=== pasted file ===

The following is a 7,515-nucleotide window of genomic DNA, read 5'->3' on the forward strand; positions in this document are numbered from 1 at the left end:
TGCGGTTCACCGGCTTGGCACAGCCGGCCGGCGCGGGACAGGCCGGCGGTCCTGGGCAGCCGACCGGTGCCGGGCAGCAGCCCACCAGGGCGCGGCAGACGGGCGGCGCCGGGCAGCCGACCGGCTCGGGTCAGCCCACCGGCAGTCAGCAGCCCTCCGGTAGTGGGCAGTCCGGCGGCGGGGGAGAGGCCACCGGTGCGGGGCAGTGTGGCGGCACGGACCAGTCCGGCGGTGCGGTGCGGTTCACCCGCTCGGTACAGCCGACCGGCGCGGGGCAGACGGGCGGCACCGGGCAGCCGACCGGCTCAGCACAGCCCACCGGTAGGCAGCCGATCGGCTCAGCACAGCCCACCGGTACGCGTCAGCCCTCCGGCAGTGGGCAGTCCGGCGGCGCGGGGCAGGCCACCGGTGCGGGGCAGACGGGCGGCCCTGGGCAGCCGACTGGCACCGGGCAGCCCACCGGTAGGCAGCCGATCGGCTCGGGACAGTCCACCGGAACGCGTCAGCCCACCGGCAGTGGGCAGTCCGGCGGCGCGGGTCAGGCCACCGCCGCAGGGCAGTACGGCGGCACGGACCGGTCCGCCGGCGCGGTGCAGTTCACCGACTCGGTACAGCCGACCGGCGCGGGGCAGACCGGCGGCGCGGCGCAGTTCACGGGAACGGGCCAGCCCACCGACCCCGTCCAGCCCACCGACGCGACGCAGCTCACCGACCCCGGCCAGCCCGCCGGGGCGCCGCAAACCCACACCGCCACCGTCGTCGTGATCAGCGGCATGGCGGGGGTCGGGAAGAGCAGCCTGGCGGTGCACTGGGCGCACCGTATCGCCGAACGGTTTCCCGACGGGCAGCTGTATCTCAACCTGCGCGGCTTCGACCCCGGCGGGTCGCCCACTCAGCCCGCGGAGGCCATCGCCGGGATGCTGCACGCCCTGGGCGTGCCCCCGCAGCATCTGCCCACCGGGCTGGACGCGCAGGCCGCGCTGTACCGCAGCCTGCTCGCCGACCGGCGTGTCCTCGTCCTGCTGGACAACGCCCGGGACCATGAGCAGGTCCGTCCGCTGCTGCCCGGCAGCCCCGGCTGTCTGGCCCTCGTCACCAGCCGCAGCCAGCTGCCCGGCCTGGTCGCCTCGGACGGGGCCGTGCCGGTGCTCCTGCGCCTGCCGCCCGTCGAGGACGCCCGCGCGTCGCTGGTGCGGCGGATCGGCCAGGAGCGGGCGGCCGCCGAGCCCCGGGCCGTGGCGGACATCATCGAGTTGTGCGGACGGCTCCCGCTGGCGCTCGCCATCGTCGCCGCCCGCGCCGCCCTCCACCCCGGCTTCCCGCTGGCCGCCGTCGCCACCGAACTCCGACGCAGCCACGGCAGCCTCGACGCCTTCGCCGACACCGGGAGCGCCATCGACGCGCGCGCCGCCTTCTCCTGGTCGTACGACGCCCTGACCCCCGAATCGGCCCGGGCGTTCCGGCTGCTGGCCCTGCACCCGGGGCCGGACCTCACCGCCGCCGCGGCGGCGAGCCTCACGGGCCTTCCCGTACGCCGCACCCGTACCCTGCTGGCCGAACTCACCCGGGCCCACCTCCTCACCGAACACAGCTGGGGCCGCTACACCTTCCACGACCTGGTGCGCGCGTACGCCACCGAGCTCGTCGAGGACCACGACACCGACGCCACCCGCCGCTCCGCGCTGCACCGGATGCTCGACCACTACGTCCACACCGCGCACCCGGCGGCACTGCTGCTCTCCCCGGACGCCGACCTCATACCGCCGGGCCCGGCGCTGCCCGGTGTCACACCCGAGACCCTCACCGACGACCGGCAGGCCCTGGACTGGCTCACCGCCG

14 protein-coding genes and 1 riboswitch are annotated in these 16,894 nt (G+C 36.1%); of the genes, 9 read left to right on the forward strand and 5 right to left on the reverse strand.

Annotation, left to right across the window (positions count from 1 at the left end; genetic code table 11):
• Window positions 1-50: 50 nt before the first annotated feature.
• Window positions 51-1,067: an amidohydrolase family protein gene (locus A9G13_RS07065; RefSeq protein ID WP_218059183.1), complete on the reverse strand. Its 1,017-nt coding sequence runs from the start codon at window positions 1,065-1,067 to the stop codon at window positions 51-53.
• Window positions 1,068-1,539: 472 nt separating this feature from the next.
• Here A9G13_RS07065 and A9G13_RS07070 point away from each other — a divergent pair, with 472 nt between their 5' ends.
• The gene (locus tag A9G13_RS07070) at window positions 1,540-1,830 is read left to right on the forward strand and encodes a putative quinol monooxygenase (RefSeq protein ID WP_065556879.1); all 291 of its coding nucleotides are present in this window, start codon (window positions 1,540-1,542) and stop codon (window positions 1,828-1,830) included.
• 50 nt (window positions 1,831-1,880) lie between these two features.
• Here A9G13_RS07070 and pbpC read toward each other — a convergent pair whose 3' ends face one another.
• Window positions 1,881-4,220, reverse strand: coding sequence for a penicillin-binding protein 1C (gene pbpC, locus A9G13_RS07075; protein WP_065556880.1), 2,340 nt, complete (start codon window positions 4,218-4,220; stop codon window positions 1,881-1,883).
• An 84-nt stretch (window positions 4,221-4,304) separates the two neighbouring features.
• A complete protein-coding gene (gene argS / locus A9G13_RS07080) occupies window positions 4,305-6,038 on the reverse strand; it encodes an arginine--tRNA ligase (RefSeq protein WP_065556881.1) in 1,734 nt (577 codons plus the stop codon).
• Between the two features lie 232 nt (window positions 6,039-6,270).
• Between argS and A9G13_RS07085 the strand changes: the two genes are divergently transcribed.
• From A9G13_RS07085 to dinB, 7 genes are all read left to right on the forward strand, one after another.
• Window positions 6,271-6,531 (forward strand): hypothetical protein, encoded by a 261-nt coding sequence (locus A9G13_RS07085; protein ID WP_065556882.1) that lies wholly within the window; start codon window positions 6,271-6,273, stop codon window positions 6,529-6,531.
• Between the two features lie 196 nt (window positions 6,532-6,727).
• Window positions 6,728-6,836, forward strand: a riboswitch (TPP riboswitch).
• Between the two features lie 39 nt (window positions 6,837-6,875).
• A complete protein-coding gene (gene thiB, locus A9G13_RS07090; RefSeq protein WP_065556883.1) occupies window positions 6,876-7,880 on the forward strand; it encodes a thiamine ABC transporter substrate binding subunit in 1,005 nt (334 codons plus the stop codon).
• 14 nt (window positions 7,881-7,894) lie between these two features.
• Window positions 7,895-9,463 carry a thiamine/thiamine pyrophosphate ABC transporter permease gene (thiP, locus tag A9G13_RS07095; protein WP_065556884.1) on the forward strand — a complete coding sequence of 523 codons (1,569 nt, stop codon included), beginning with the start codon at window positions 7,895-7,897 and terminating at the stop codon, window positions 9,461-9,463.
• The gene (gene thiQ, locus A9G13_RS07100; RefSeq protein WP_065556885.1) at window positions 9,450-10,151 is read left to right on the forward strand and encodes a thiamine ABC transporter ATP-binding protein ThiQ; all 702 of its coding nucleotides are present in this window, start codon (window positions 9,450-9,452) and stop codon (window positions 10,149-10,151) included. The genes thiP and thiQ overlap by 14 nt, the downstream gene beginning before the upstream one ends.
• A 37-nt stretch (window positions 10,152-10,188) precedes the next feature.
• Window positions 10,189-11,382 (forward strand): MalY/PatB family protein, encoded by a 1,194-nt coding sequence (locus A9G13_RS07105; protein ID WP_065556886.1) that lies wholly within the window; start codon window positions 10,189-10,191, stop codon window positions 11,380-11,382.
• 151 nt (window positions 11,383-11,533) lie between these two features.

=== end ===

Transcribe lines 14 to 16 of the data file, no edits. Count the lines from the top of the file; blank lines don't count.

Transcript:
• A complete protein-coding gene (gene argS / locus A9G13_RS07080) occupies window positions 4,305-6,038 on the reverse strand; it encodes an arginine--tRNA ligase (RefSeq protein WP_065556881.1) in 1,734 nt (577 codons plus the stop codon).
• Between the two features lie 232 nt (window positions 6,039-6,270).
• Between argS and A9G13_RS07085 the strand changes: the two genes are divergently transcribed.